War of the Worlds Term Paper

Pages: 3 (989 words)  ·  Bibliography Sources: 2  ·  File: .docx  ·  Level: College Junior  ·  Topic: Literature

War of the Worlds was written over a decade before the outbreak of the first World War, H.G. Wells' seminal novel actually predicted the kind of mechanized, impersonal slaughter that would end up scarring an entire generation. Though the villains of Wells' novel hail from the planet Mars, their heat rays, mechanical tripods, and poison gas represent precisely the kind of industrialized warfare that Wells was predicting would arise during the coming century. As a result, despite the fantastic nature of the novel's plot, Wells narrates it with the detachment and precision of a journalist, implicitly suggesting that in this new world of mechanized horrors the only suitable role for the artist or author is one of criticism and prediction, rather than simple entertainment or even enlightenment.

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That Wells approached his work from a distinctly political perspective is beyond question, because although not all of his works included explicit political content or themes, he was nevertheless well-known for his politics, to the point that he unsuccessfully ran for Parliament twice as a Socialist (McConnell 176). Although The War of the Worlds is not heavy on socialist commentary, the novel does deal with Wells' belief in a conflict between "humanity's ability to control the forces which scientific discovery and invention have placed in its hands, and […] the consequences of science being abused by the ignorant or self-interested, especially in the causes of war and conquest" (Partington 47). In particular, the weapons of those "intellects vast and cool and unsympathetic" who "regarded this earth with envious eyes" represent the unrestricted use of science and technology in the service of warfare (Wells 9).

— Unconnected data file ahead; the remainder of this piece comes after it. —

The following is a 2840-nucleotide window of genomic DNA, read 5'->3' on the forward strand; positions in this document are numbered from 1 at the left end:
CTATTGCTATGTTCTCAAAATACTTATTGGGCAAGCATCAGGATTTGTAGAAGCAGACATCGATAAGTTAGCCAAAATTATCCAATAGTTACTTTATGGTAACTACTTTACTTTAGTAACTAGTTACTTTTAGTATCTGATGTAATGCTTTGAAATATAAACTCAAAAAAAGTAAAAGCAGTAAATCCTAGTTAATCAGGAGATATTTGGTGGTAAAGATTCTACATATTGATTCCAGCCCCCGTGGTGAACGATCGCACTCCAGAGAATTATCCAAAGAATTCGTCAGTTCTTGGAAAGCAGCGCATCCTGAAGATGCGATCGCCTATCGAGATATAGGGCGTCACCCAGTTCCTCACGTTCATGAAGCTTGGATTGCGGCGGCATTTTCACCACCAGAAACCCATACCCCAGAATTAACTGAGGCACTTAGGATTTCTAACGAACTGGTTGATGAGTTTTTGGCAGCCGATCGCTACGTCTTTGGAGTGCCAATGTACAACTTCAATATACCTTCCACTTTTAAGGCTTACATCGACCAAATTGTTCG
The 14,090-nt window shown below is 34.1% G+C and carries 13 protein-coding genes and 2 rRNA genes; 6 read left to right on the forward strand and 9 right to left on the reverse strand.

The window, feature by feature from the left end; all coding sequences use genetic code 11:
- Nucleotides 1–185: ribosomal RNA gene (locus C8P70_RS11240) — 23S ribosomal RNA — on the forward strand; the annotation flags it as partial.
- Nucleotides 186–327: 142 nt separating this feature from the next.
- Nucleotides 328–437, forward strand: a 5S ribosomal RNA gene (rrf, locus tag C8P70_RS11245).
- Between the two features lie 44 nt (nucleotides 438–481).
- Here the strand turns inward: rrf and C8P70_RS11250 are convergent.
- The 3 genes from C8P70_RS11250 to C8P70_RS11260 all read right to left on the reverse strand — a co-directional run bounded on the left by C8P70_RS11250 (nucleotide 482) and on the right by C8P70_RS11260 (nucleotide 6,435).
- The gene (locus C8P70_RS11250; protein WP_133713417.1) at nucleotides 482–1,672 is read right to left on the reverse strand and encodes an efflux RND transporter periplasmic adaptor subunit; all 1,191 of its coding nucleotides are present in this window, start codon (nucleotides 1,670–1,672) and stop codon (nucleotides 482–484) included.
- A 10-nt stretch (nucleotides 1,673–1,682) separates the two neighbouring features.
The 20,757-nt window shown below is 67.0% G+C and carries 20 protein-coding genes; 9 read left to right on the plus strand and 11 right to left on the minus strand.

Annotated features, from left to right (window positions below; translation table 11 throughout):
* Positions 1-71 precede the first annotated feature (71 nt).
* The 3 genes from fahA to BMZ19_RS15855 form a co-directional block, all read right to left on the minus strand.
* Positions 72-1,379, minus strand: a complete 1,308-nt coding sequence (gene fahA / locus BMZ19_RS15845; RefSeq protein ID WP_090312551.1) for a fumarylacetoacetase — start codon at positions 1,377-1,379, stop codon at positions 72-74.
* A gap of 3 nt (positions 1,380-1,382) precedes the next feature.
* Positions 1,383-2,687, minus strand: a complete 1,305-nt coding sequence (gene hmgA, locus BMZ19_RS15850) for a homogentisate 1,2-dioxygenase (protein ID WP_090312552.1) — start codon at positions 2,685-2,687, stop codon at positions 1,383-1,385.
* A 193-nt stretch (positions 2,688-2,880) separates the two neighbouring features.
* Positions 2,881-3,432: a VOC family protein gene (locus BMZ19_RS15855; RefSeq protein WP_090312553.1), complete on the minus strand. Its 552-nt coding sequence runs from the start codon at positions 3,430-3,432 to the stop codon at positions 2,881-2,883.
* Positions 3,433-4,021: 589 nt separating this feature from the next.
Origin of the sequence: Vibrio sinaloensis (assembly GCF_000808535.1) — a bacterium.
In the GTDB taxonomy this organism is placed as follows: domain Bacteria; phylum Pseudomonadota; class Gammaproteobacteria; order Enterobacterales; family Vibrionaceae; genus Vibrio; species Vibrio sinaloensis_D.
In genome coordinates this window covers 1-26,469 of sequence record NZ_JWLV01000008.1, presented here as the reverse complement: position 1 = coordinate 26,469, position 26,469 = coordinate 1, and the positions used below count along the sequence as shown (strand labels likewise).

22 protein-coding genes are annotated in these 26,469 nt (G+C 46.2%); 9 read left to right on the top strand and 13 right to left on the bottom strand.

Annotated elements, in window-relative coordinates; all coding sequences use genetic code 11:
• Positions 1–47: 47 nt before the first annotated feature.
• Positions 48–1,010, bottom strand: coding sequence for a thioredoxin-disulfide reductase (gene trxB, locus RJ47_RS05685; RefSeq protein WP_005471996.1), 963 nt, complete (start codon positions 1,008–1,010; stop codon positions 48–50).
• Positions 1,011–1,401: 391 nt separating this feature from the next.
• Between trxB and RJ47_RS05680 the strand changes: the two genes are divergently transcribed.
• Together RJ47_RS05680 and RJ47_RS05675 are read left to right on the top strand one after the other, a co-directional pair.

Term Paper on War of the Worlds Was Written Over Assignment

The aliens in The War of the Worlds have three central pieces of war technology, namely, their tripods, their Heat-Rays, and the Black Smoke that kills so much of the population of London (Wells 156). That these weapons are meant to represent the dangerous potential of science is demonstrated in the novel's epilogue, when the narrator recounts human scientists' attempts to analyze these weapons. The narrator references "the terrible disasters at the Ealing and South Kensignton laboratories" that have kept anyone from further investigating how the Heat-Ray works, and notes that "spectrum analysis of the black powder points unmistakably to the presence of an unknown element" (Wells 156). By framing these terrifying weapons in such stale, scientific terms in the epilogue, Wells subtly demonstrates the way in which the death and destruction that stems from the uncontrolled use of technological development can be sanitized and legitimated by the language of science. In the same way that science itself can contribute to violence and warfare, so too can the language of science serve to cover over the harsh realities of warfare. In revealing this tendency, Wells not only predicted the use of mustard gas during World War I and even the development of actual heat rays in the twenty-first century, he also demonstrated how easy it is for those in power to legitimize their… [END OF PREVIEW] . . . READ MORE

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War of the Worlds.  (2013, March 15).  Retrieved January 20, 2021, from https://www.essaytown.com/subjects/paper/war-worlds-written/4199075

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"War of the Worlds."  Essaytown.com.  March 15, 2013.  Accessed January 20, 2021.